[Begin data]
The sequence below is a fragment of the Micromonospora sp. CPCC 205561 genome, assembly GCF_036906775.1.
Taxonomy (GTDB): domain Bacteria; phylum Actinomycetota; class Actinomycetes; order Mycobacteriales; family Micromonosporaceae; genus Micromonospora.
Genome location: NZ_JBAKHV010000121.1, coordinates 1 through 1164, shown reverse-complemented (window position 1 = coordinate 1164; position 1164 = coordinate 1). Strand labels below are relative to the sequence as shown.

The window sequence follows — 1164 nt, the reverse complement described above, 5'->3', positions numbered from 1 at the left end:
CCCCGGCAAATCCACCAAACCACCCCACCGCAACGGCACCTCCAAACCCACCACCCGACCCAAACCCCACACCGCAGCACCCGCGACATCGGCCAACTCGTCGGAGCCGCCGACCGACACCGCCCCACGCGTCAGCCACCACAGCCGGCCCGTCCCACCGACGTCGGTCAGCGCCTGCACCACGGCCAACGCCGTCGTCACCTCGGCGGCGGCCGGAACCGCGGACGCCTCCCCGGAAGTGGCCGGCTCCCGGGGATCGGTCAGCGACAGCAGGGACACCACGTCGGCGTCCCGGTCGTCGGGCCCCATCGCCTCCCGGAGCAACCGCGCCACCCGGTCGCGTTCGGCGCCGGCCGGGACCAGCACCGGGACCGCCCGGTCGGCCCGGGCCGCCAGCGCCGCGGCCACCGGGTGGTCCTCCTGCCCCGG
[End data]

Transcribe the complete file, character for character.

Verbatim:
The sequence below is a fragment of the Micromonospora sp. CPCC 205561 genome, assembly GCF_036906775.1.
Taxonomy (GTDB): domain Bacteria; phylum Actinomycetota; class Actinomycetes; order Mycobacteriales; family Micromonosporaceae; genus Micromonospora.
Genome location: NZ_JBAKHV010000121.1, coordinates 1 through 1164, shown reverse-complemented (window position 1 = coordinate 1164; position 1164 = coordinate 1). Strand labels below are relative to the sequence as shown.

The window sequence follows — 1164 nt, the reverse complement described above, 5'->3', positions numbered from 1 at the left end:
CCCCGGCAAATCCACCAAACCACCCCACCGCAACGGCACCTCCAAACCCACCACCCGACCCAAACCCCACACCGCAGCACCCGCGACATCGGCCAACTCGTCGGAGCCGCCGACCGACACCGCCCCACGCGTCAGCCACCACAGCCGGCCCGTCCCACCGACGTCGGTCAGCGCCTGCACCACGGCCAACGCCGTCGTCACCTCGGCGGCGGCCGGAACCGCGGACGCCTCCCCGGAAGTGGCCGGCTCCCGGGGATCGGTCAGCGACAGCAGGGACACCACGTCGGCGTCCCGGTCGTCGGGCCCCATCGCCTCCCGGAGCAACCGCGCCACCCGGTCGCGTTCGGCGCCGGCCGGGACCAGCACCGGGACCGCCCGGTCGGCCCGGGCCGCCAGCGCCGCGGCCACCGGGTGGTCCTCCTGCCCCGG